Bryan's school board believes it has come up with a solution the district's overcrowding problems. But is the price tag too high for some?
It has taken nearly three years, but Bryan's school board members finally have a bond package they believe addresses the district's biggest problems.
"Adding more schools, adding more classrooms, means you won't have as much overcrowding, especially in the secondary level. In the high school, in the middle schools, we've had an immediate problem with overcrowding," said Mike Cargill, BISD Superintendent.
But the solution won't come without a price. The school board is offering two bond propositions. The larger of the two is for nearly $100 million and includes a second high school and fourth middle school along with additions and renovations to other campuses.
So how will this affect residents? Based on property values, the average taxpayer can expect to pay roughly $100 more in taxes a year.
For example, a homeowner with a $75,000 house can expect to pay about $97.50 more a year. Taxes on a $100,000 home would go up $130.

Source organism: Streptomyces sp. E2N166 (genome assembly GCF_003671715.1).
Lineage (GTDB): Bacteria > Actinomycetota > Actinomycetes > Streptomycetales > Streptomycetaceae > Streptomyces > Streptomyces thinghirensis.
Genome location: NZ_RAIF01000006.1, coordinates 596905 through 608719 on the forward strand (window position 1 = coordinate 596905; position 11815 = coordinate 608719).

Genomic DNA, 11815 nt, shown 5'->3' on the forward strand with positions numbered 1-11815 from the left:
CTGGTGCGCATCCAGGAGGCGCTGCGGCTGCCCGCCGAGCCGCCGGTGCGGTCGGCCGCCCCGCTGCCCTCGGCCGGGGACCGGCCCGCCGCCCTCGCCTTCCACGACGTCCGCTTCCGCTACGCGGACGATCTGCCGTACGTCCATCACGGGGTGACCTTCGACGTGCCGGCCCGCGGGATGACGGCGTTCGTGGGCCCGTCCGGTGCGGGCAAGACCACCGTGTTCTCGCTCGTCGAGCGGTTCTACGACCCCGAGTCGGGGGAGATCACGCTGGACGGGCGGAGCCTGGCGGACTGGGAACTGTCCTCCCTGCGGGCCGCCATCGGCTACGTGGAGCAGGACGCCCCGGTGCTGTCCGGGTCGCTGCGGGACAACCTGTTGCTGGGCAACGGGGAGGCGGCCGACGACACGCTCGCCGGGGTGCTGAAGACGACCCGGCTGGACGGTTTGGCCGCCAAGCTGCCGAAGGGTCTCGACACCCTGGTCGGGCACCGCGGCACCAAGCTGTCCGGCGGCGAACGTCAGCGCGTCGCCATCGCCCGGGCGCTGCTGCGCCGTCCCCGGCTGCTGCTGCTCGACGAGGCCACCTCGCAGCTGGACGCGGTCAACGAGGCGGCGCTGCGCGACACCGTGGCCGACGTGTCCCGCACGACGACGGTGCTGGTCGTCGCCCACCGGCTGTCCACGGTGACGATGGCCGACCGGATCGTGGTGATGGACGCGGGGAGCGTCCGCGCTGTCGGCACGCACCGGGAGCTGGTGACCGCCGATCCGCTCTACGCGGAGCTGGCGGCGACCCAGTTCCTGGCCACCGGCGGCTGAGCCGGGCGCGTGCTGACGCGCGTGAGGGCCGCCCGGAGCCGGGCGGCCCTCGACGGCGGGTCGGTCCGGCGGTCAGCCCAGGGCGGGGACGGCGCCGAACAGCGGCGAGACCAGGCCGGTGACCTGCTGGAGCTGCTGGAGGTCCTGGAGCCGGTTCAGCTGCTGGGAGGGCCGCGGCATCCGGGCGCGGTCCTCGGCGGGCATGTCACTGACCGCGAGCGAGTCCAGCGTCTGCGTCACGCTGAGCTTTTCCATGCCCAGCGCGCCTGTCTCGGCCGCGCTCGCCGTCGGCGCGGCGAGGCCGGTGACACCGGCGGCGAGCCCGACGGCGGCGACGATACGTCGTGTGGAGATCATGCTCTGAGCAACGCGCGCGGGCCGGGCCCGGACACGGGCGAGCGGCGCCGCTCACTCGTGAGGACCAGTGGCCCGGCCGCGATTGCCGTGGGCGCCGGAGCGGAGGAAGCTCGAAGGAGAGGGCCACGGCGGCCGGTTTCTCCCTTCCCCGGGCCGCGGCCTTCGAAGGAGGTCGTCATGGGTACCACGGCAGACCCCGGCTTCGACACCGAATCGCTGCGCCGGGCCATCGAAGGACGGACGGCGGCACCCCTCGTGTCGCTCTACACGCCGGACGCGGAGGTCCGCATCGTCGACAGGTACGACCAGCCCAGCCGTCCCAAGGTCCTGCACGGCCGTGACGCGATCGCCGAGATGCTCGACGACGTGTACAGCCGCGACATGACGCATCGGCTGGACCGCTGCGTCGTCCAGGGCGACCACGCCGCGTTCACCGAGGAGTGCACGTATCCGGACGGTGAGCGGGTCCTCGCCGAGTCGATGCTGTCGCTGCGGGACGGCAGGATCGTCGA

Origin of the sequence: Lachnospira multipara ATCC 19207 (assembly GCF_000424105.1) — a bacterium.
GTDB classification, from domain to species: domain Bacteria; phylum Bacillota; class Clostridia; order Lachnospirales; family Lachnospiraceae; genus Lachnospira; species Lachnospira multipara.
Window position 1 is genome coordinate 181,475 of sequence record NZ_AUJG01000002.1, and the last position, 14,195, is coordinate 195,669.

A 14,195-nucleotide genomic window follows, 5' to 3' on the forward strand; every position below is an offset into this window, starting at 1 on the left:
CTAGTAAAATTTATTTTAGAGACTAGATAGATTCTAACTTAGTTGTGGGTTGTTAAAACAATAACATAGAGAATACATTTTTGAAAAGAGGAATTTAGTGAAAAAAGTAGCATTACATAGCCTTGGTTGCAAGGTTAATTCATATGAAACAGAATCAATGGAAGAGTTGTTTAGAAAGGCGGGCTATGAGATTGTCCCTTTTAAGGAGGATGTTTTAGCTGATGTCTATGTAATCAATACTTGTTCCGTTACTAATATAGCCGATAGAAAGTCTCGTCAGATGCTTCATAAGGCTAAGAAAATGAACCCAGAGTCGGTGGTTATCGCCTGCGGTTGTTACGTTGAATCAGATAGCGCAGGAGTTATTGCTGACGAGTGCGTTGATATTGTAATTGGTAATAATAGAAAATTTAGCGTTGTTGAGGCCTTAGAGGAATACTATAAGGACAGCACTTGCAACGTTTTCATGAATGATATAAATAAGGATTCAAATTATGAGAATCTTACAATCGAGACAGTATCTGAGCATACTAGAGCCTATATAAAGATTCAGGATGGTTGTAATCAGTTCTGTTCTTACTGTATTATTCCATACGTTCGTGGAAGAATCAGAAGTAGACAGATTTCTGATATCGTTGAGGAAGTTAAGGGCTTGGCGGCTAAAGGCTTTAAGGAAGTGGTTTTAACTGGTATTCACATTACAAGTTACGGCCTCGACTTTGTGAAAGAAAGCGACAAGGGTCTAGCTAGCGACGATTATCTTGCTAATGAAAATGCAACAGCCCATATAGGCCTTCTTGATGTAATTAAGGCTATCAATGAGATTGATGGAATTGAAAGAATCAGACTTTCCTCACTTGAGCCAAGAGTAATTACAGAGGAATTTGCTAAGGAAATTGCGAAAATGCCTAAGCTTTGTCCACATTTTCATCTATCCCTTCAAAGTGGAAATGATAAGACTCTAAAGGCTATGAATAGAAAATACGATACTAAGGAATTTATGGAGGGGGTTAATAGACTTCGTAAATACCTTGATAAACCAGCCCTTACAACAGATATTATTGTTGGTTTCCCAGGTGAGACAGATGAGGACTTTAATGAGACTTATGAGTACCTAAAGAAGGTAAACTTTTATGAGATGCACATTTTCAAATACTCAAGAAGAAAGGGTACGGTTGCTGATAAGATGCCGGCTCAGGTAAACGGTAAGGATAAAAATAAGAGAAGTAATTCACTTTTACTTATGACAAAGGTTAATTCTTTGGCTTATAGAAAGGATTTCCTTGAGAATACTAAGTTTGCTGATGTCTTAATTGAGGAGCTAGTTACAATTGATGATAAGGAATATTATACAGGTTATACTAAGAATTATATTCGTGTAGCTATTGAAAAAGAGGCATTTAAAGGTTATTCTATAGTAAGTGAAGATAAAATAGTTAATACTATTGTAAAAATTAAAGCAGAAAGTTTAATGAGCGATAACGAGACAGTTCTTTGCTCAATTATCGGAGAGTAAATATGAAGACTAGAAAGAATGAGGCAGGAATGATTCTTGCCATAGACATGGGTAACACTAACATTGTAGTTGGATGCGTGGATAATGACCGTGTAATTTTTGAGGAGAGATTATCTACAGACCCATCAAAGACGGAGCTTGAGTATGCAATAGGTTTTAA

Some say the cost is too high and would rather not see a hike in their taxes.
"Just after briefly learning about it, I feel selfish because my kids are almost through Bryan High, just thinking about increasing my taxes for the long haul," said Nancy Watson, a Bryan resident.
But others say you can't put a price tag on improving the quality of education for children.
"Our city is growing, and our classrooms are growing, which is not necessarily a good thing. So with the bond proposal that is being put forth now, it's going to be better for all the students," said Barbara Henry, a Bryan resident.
The school board will hold public forums to gather citizen input. That's because every time the topic of a second Bryan high school comes up, it generates an enormous amount of discussion and debate.
Now that tangible plans are being made, the board expects even more of the same.
The bond election is expected to be held Feb. 26, 2005.
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